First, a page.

3.636 humanists and computers, cont. (79)

Willard McCarty (MCCARTY@vm.epas.utoronto.ca)
Wed, 25 Oct 89 17:33:41 EDT

Humanist Discussion Group, Vol. 3, No. 636. Wednesday, 25 Oct 1989.

(1) Date: Tue, 24 Oct 89 20:33:00 EDT (16 lines)
From: "Leslie Z. Morgan" <MORGAN@LOYVAX>
Subject: RE: 3.631 humanistic education and computers, cont. (81)

(2) Date: Wed, 25 Oct 89 14:02 EDT (43 lines)
Subject: Computers and Humanities

(1) --------------------------------------------------------------------
Date: Tue, 24 Oct 89 20:33:00 EDT
From: "Leslie Z. Morgan" <MORGAN@LOYVAX>
Subject: RE: 3.631 humanistic education and computers, cont. (81)

The discussion of computers, education, and liberal arts school (Reed and
its cohorts) has really hit home. We are discussing computerizing, and
among the basic tenets of the program is "access for every student to
computing" -- which is rapidly, in certain uses, sounding like REQUIRED
use of the computer by EVERY student, regardless of his/her field or
interests. I myself am worried by the "big brother" sound of the
project. Any other reactions? Is anyone at an institution where this
development (access ==> requirement) has occurred?
Leslie Morgan
Dept. of Foreign Langs.
Loyola College in Maryland
(2) --------------------------------------------------------------49----
Date: Wed, 25 Oct 89 14:02 EDT
Subject: Computers and Humanities

As a relative newcomer to Humanist, I may be speaking in ignorance of
issues discussed in the past. I am nonetheless intrigued by many of the com-
ments about lack of use of computers in the humanities. It seems to me that
one issue is missing from the recent discussions on this subject, namely the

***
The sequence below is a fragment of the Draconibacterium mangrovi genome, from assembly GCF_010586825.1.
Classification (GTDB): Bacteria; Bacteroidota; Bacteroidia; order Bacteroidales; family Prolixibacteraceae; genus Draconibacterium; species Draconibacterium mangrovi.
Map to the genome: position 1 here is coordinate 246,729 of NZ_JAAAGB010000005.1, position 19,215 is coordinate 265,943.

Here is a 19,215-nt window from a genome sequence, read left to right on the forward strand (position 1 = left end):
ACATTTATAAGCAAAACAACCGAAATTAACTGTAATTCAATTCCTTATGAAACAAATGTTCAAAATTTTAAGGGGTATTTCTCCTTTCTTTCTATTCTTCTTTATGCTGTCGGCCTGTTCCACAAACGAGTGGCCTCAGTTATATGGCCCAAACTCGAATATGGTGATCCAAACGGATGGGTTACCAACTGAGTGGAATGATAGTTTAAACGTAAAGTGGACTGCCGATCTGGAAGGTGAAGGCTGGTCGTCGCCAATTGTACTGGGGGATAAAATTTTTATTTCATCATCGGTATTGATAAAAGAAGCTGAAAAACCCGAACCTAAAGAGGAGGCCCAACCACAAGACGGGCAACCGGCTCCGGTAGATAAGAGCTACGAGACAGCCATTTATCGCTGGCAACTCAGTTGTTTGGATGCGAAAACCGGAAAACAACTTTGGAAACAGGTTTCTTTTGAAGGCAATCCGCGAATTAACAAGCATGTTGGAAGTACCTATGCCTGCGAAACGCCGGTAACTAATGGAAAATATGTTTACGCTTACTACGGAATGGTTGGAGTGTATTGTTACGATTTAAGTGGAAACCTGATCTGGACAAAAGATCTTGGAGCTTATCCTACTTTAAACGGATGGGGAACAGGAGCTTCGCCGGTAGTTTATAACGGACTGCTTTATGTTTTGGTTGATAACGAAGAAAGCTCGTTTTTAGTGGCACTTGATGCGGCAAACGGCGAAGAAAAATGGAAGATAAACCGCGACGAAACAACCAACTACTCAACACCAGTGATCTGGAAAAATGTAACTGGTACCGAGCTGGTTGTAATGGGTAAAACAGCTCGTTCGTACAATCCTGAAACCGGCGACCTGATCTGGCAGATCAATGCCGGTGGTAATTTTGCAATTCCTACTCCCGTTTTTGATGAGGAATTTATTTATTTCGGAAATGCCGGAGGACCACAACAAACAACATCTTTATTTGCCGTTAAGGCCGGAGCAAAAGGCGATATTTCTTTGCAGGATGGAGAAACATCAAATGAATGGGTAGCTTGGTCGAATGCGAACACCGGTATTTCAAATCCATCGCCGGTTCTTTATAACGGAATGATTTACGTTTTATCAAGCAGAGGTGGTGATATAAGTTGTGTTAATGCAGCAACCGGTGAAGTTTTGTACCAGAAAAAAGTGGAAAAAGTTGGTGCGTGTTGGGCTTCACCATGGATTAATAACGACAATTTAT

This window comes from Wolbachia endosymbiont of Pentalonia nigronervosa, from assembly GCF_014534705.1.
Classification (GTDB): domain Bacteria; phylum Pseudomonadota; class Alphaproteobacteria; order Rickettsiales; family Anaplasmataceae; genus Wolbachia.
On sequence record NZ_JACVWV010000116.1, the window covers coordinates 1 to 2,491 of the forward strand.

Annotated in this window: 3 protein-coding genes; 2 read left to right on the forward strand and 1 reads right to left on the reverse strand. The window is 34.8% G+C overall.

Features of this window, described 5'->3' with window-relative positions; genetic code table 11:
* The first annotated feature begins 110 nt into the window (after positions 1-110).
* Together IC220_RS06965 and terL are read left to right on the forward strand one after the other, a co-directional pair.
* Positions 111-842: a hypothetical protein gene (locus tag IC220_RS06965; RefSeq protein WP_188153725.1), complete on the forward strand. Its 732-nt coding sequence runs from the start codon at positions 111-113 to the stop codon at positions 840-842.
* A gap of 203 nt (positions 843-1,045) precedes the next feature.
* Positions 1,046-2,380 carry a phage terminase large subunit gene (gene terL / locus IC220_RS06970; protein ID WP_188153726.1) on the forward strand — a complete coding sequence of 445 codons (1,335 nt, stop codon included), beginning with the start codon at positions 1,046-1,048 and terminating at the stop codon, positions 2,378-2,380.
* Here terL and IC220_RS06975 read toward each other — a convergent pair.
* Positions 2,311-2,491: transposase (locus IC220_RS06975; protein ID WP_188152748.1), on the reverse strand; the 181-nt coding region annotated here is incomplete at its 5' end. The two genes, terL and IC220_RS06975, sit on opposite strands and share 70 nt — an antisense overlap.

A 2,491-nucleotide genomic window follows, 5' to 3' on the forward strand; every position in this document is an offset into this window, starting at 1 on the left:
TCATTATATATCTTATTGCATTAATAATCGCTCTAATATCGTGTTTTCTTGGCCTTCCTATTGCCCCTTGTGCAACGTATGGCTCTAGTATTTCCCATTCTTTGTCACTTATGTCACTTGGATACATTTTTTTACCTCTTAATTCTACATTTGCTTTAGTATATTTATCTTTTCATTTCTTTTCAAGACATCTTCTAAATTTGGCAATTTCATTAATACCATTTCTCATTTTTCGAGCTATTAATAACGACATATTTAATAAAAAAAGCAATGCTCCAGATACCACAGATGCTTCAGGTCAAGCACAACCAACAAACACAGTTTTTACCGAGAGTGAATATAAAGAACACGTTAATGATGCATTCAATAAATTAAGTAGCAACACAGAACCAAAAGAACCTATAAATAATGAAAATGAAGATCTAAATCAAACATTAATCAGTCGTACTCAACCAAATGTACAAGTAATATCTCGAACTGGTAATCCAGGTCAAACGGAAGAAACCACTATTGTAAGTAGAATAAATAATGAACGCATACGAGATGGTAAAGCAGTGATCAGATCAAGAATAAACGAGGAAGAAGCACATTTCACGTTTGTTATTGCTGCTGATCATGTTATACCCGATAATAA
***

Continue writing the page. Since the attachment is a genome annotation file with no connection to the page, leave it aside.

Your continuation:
type of computer and system used. While I have no cause to laud any system
over any other, I will not be the first to point out that MS-DOS is difficult,
abstruse, arcane, recondite, and a whole bunch of further synonyms, some of
them not terribly polite. Of course humanists are as capable of using it as any
others, but let's face it, MS-DOS is time-consuming. The fact that it is not
easily grasped leads not only to wasted time but increased numbers of errors.
The secretaries in my department have spent hundreds of hours learning
and trying to fix problems with MS-DOS programs. This is a considerable waste
of resources. I wonder if other departments have the same experience, simply
because the administration insisted on purchase of MS-DOS machines, i.e. IBMs
or compatibles? Having used an IBM for a year I gave up and switched to
Macintosh, which was thought by most IBMers to be a mere toy. I would be the
first to admit that there are problems with the Macintosh and with Apple in
general, not least the price of the machines. But to insist on IBM because 1)
it is better known or because 2) it is cheaper is 1) illogical or 2) a false
economy. The cost of using a computer, however one calculates it, must be de-
termined over the life of the equipment. Administrators like to hide costs, of
course, so if it takes a secretary a hundred hours to do something which might
be done in two, who cares? No one will ever notice! (At least not in a univer-
I am obviously speaking only of microcomputers in the past five years,
not including the IBM PS/2, which I know little about. I am also not speaking
of other micros which I do not know. But it strikes me that Apple was onto
something when it introduced the Macintosh interface, because many people took
to it immediately, and of course it became widely imitated. Surely if it is pos-
sible to introduce a machine (or user interface) which is easier to use, that
is inherently desirable, provided there are no other serious drawbacks.
I therefore wonder whether part of the problem in introducing compu-
ters to people lies in which computer is introduced. DOS may be much improved
now (I don't know), but it was execrable a few years ago.
I close with an irrelevant (and certainly irreverent) coincidence. I
wonder whether Microsoft was aware when it created DOS that in one language
at least, the word "dos" means "idiot"! (No offense to IBM users, many of whom
are my friends. I just cannot see the basic IBM system for micros being the
best first choice for humanists.)